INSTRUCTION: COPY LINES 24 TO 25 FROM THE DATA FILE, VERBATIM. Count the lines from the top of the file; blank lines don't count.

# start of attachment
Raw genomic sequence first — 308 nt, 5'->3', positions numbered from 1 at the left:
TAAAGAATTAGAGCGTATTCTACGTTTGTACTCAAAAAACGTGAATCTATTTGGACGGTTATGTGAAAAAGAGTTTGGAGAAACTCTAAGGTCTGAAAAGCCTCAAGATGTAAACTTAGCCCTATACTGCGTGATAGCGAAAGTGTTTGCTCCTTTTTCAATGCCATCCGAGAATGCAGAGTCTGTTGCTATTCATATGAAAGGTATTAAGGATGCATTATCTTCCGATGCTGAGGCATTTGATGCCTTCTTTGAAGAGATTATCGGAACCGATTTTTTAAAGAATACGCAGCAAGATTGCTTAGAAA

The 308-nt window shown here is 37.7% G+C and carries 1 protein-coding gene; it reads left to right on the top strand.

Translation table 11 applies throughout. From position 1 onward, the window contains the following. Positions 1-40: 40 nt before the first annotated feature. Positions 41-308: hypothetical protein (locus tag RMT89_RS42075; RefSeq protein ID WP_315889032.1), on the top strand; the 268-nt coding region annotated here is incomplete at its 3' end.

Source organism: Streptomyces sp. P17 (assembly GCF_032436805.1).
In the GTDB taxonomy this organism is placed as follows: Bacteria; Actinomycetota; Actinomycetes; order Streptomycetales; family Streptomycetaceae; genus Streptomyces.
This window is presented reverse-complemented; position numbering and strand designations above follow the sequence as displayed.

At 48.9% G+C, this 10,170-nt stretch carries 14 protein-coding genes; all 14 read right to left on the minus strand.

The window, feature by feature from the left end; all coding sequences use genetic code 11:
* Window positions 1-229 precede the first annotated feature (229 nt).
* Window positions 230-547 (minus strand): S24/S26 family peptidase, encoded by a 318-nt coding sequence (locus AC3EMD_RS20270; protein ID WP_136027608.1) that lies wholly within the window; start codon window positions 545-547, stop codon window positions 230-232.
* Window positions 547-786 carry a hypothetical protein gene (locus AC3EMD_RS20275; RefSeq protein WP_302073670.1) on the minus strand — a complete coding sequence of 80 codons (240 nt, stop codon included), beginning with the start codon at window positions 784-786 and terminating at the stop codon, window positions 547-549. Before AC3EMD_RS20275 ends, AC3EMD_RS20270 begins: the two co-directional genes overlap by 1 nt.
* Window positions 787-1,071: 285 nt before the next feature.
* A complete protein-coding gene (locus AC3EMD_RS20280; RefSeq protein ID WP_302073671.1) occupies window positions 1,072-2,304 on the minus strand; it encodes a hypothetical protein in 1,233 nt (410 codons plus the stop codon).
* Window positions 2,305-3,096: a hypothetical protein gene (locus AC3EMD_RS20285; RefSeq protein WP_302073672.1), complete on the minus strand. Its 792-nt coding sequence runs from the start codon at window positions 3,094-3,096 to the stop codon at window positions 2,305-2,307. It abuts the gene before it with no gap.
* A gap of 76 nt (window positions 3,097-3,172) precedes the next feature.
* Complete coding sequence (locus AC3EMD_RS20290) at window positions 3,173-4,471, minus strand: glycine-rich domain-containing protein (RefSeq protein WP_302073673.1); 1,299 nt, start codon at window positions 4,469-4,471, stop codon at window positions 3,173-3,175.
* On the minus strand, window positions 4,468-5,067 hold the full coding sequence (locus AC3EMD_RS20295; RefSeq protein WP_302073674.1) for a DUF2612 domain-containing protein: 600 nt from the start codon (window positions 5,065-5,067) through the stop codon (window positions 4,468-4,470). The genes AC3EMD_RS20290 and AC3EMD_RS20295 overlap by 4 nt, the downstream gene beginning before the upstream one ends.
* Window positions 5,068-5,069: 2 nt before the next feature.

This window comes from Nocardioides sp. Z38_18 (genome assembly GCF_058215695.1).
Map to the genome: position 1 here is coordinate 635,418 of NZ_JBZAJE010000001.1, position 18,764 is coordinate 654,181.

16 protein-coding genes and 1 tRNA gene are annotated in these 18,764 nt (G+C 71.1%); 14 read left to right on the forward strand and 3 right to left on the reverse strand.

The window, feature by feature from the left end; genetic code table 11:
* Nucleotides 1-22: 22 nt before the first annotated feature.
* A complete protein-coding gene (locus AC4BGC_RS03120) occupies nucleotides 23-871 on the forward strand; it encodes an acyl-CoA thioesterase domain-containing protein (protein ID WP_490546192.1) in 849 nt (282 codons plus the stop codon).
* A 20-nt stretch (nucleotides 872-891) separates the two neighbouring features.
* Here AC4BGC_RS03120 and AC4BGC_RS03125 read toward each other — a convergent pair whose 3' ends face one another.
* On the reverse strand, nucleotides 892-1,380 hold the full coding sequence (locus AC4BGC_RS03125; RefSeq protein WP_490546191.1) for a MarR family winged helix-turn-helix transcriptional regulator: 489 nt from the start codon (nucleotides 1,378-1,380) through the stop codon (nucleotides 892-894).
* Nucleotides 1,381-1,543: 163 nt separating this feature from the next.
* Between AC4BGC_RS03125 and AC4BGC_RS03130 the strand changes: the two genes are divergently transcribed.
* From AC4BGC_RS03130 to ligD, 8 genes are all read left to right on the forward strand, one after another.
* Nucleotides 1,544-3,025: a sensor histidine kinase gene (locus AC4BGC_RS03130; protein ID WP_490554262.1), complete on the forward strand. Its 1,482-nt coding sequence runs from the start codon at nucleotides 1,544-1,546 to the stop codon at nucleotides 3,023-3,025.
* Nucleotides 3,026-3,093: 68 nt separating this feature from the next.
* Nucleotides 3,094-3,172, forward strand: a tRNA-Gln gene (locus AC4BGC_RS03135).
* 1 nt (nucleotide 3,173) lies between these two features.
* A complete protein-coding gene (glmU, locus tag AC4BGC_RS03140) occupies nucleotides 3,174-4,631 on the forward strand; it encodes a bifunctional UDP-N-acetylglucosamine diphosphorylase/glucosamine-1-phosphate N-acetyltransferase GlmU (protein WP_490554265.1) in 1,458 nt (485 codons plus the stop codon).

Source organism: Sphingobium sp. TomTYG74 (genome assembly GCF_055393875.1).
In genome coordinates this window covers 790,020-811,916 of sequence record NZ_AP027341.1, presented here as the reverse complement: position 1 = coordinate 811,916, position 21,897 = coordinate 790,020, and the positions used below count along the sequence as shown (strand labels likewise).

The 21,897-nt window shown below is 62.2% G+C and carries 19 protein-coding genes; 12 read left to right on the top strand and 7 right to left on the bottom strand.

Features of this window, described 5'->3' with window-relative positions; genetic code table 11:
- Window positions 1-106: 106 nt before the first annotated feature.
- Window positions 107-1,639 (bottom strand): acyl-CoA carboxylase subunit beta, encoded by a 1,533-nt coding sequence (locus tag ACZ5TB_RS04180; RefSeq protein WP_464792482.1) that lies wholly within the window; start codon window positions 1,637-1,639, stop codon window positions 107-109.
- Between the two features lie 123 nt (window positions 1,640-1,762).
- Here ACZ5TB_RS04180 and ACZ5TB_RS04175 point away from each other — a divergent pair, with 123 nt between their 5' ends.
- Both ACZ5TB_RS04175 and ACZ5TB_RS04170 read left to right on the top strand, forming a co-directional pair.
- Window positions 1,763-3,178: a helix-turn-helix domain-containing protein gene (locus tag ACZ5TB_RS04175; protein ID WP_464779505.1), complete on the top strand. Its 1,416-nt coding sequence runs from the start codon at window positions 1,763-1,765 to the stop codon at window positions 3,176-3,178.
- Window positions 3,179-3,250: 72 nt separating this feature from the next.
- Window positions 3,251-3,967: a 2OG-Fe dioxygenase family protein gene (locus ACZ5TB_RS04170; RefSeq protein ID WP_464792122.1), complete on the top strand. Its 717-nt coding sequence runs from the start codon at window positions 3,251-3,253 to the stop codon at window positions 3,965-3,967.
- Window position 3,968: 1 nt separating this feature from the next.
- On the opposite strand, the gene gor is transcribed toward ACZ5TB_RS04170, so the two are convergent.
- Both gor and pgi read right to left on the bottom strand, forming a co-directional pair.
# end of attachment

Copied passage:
* Nucleotides 1-22: 22 nt before the first annotated feature.
* A complete protein-coding gene (locus AC4BGC_RS03120) occupies nucleotides 23-871 on the forward strand; it encodes an acyl-CoA thioesterase domain-containing protein (protein ID WP_490546192.1) in 849 nt (282 codons plus the stop codon).